GO YOU GOOD THING: Gai Waterhouse celebrates with Nick Vass after James McDonald, riding Sweet Idea, won during the Magic Millions carnival at the Gold Coast Turf Club on Saturday.
GO YOU GOOD THING: Gai Waterhouse celebrates with Nick Vass after James McDonald, riding Sweet Idea, won during the Magic Millions carnival at the Gold Coast Turf Club on Saturday. Aap

Gai magic races on into 2014

AFTER an unforgettable 2013 Gai Waterhouse has ensured she will remain in the spotlight as the curtain draws on a confidence-boosting Magic Millions Yearling Sale on the Gold Coast.

The 2013 Golden Slipper and Melbourne Cup winning trainer was the prominent figure across the eight days.

She made the first million dollar purchase - a son of Redoute's Choice - on the way to outlaying $8 million for 39 horses to become the sale's biggest buyer.

Magic Millions Guineas winner Sweet Idea rounded out Waterhouse's winning treble on Saturday, in which only horses bought at previous Magic Millions auctions can be nominated, proving she knows a thing or two when choosing a yearling.

This year's sale grossed in excess of $75 million at an average of $144,000 a yearling.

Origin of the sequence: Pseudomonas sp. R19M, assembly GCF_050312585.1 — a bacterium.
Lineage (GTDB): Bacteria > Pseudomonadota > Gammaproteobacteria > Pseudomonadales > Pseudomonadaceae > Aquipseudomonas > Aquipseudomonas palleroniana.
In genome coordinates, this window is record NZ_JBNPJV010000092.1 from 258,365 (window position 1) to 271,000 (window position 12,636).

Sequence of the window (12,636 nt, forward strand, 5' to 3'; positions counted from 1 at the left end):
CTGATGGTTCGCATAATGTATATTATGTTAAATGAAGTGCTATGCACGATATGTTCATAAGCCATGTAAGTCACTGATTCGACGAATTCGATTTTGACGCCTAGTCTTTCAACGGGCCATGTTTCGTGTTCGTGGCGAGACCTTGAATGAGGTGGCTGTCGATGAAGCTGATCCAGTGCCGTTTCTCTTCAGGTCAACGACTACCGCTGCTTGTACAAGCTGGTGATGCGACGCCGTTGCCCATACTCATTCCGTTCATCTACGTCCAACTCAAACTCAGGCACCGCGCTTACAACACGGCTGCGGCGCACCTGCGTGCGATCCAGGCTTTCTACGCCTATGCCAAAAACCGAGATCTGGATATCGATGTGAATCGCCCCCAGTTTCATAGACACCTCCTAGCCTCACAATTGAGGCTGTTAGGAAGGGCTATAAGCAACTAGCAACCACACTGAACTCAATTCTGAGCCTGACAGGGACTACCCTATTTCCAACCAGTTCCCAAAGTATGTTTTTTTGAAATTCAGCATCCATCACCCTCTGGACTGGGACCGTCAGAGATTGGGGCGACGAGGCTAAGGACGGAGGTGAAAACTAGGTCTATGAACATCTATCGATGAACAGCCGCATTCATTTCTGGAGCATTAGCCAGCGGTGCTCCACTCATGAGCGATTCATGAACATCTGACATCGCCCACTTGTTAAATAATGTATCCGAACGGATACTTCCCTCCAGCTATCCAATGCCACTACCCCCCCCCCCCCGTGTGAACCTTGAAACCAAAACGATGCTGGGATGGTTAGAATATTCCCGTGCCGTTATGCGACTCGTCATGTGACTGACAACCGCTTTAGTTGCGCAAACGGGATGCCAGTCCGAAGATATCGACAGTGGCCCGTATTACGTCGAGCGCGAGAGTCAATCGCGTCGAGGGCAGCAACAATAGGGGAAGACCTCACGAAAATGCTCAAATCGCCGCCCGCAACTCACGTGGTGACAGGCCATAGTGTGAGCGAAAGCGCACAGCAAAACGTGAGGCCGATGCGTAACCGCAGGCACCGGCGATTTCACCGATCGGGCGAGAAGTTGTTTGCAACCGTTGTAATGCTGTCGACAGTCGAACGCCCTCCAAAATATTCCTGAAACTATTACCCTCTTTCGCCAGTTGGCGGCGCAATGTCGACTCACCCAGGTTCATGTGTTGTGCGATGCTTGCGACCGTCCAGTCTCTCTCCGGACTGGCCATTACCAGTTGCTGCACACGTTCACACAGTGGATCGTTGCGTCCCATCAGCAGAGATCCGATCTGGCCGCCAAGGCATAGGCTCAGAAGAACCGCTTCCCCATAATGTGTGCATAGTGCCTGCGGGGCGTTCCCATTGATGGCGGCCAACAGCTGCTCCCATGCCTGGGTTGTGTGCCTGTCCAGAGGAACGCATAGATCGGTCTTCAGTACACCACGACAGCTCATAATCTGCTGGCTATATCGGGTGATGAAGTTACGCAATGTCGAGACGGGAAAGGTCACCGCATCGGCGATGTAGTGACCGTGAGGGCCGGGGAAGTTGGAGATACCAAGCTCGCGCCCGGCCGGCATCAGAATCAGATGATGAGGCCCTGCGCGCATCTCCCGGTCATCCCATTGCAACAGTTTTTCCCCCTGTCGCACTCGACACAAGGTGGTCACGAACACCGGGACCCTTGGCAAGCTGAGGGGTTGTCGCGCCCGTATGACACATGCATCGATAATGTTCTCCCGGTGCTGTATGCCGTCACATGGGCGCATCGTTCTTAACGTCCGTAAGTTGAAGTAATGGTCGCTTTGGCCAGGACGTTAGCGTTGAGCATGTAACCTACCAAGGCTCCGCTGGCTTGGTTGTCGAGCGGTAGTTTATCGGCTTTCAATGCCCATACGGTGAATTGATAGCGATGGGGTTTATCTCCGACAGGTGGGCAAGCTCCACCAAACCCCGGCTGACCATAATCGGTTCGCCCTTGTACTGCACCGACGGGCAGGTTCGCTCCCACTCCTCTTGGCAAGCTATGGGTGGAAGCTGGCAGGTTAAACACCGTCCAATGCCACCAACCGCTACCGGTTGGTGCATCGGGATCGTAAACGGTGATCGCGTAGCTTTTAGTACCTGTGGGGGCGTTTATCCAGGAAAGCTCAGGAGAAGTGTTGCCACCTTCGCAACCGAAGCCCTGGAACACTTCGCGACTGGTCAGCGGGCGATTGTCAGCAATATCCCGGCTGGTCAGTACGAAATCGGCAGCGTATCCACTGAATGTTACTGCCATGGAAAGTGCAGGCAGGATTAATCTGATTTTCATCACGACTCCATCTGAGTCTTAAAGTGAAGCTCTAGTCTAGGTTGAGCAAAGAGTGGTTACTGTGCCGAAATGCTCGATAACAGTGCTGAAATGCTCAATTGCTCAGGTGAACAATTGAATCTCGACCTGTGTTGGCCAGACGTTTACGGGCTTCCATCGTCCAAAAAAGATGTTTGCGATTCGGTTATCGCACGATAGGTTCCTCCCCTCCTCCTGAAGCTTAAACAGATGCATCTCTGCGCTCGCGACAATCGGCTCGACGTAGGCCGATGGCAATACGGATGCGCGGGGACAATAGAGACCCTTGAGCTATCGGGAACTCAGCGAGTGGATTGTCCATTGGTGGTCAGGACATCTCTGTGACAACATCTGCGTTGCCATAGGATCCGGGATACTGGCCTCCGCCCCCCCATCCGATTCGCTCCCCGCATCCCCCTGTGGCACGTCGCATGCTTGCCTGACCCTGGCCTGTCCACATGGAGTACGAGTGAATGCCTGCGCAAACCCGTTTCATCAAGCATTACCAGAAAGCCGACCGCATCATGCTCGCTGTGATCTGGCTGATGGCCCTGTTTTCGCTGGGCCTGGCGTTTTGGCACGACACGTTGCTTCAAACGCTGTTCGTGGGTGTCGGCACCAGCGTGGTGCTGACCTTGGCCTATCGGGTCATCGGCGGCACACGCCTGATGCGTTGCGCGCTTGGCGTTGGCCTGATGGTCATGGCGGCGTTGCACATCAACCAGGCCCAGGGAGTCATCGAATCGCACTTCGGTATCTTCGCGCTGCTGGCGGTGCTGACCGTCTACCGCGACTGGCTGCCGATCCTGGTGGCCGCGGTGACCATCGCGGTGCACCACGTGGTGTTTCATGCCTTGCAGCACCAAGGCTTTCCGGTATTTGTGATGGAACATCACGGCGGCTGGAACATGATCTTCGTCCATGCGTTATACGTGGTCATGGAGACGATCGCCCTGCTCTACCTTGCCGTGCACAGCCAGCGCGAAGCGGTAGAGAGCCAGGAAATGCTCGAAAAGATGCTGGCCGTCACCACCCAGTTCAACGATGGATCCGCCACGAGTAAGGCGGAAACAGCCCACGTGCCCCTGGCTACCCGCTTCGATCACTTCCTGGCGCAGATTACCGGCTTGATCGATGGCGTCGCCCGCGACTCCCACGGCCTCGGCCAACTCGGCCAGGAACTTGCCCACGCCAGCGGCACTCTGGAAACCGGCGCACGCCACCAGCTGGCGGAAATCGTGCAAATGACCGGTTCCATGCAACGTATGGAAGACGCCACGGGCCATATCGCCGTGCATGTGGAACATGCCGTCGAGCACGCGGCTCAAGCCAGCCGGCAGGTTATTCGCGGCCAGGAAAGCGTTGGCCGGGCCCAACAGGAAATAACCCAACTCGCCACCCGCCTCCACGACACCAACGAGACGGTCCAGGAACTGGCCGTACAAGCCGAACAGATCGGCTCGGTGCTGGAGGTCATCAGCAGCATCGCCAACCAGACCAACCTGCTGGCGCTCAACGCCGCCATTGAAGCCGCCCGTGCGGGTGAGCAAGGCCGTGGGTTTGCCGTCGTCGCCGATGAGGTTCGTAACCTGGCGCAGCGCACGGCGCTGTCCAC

"Vendors presented an outstanding draft of yearlings that sold well above expectations," Magic Millions managing director Vin Cox said. "The market was very strong and also very consistent. The buyers were willing to participate across all levels of the market and that created a magical vibe."

Clarence River Jockey Club executive officer Michael Beattie was amongst the hum of activity on the Gold Coast. He believed the results would have surprised most people in the racing industry.

"I think the removal of major players Patinack Farm and BC3 Thoroughbreds from the buying bench probably meant people expected sales averages would be down," Beattie said.

"The interesting, and totally unexpected thing, however, was new syndication Round Table Racing being so active, buying 15 horses.

"But it was not only what they bought, it was about the ones they ran second on, that other people would eventually buy."

Contract bloodstock auctioneer Clint Donovan has brought and sold at the Magic Millions in previous years, and attended the event last week.

He said the positive outcomes delivered confidence to the Australasian yearling market.

"The middle end of the market was extremely competitive," he said.

"This was particularly so in the 100 to 200 thousand dollar range.

"The syndication market is getting stronger and stronger.

"Many vendors sold their nicer horses for more than they expected.

"The clearance rate was astronomical too.

"Normally a solid clearance rate would be 75 to 80%.

"This year it ended up clearing about 89%

"One run in particular saw 59 horses in a row go under the hammer, which is unbelievable.

"How the Magic Millions have gone is good for confidence in the yearling market."



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